Tomahawk School District gearing up for November referendum
Coronavirus virtual learning option being considered
By Kathy Tobin
TOMAHAWK – Decisions need to be made and a final resolution filed by late August if the Tomahawk School District plans to ask voters to approve a referendum as part of this November’s election.
The School Board on March 10 authorized letting its consulting firm, Kraus-Anderson, meet with the Strategic Planning Committee to start narrowing down needs. Kraus-Anderson has recently completed a facility feasibility study. A community survey and task force meetings also are expected to help develop a consensus about what district residents consider important and what they as taxpayers are willing to tolerate.
School Perceptions, an independent research firm, will be used to help gauge the scope and public comfort level, it was noted. That firm was “right on in the last referendum,” the representatives from Kraus-Anderson noted. The newest survey would need to take place in May at the latest, board members were told.
Ultimately, needs and community focus would be narrowed down when presented to the board for its decision. “The final say always rests with the board,” it was stressed.
Although specifics are not yet determined, the referendum would ask about operational/deferred maintenance needs and educational adequacy needs, with a potential to pose one or two questions in November. Or, the board may decide to present one need in the fall and the second question as part of the spring 2021 election. The current timeline would allow both questions to be asked during the upcoming Nov. 3 presidential election, if desired, it was noted.
Board members also will meet with Baird financial planners in April to help give them some clarity regarding the district’s finances and referendum financial impact.
According to District Superintendent Terry Reynolds, “Our current referendum ends in 2021. At that time, we will lose $3,000,000 in revenue, so we will need to go to referendum in November 2020 to maintain current programming and maintenance schedules. The new referendum would kick in after the other one ends.”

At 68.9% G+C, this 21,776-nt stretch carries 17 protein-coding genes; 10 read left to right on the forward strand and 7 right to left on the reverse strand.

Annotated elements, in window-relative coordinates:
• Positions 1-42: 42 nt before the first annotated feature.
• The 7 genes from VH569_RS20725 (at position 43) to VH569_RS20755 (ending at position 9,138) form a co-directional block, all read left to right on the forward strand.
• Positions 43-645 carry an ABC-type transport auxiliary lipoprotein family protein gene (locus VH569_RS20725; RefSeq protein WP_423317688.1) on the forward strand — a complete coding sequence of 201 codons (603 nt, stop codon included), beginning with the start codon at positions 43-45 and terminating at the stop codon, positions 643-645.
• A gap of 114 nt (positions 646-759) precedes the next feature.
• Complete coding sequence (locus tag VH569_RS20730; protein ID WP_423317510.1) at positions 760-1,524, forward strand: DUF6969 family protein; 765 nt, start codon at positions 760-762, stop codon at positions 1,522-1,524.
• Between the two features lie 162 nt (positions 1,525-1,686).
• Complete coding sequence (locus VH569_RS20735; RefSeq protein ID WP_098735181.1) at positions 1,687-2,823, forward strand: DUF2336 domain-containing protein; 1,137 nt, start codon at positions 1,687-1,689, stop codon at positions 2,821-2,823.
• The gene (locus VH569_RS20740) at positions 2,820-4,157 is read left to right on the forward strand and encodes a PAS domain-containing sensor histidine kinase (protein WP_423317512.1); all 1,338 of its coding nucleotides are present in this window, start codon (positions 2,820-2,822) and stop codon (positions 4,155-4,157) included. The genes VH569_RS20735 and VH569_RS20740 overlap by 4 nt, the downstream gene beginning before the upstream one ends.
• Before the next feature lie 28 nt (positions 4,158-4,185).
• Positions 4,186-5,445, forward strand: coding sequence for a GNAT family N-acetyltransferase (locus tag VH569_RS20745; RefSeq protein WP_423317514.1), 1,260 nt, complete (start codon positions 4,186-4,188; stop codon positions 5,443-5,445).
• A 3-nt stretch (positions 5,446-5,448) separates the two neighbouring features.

Finance Committee chair Curt Powell told the board the district is in good shape now, but needs to look ahead. “Without the $3 million, we’d be in trouble big time,” he stated.
The school district earlier this month issued a letter to parents regarding the coronavirus (information appeared in the March 11 Tomahawk Leader). Reynolds told board members work continues with the county and state “to make sure we are prepared.” Last Tuesday he indicated alternative education opportunities are being studied and some student trips may need to be cancelled.
“There’s a lot to it,” he said. “We’ll deal with what comes our way.”
He has since told the Leader: “We will be sending out more information to parents before spring break (March 23-27). … We are currently working on updates to our plans which include virtual learning situations.”
The board accepted letters of retirement from Ann Swenty, who has been teaching kindergarten in Tomahawk since 1991; and Brian Perrodin, reading specialist. Swenty said afterwards her years here “have been wonderful. I think the best thing is when you have kids’ kids.”
Long-time English teacher Michele Balda also plans to retire, but the final approval will come next month.
In other discussion, the board learned advisor Scot Neu’s Future Business Leaders of America (FBLA) students have advanced to national competition slated in Washington, D.C.
Hatchet Pride project donations for a revamping of the football field/track complex continue to be recognized, with $100,000 promised from the Incredible Bank Foundation ($20,000 for five years); and $25,000 from Park City Credit Union ($5,000 for five years). In addition to $1,000, Reilly Family Dental also gave $500 each in memory of Al Overhaug and Bill Fischer. Among other gifts, the THS Class of 1960 gave $500.
Typically, as the school year begins winding down, the board approves a maintenance projects list, which can be undertaken with funds remaining from the year’s budget. The 2020-2021 project list approved at the Feb. 10 meeting included: replacing part of the rubber roof above the elementary school, $220,000; sanding and recoating the fieldhouse floor, $6,217; recarpeting the high school office area, $14,500; retrofitting/replacing existing fluorescent fixtures with LED lamps and fixtures in all buildings, $142,000; cleaning supply and return ducts in the high school area; infrared seamless patching system in the elementary parking lot and circle, $3,220, and the roadway and intersection off Kings Road, $4,255; and routing and crackfilling the high school parking lot, $9,043, and the high school roadway and circle and in front of shops and fieldhouse, $5,600.
Also listed were crackfilling the middle school parking lot and areas by the van shed, $7,167; infrared seamless patching system, middle and high school roadway, $1,845; replacing high school cafeteria tables, $5,020; and replacing high school classroom doors, $10,393. Those projects are separate from the referendum, Reynolds said.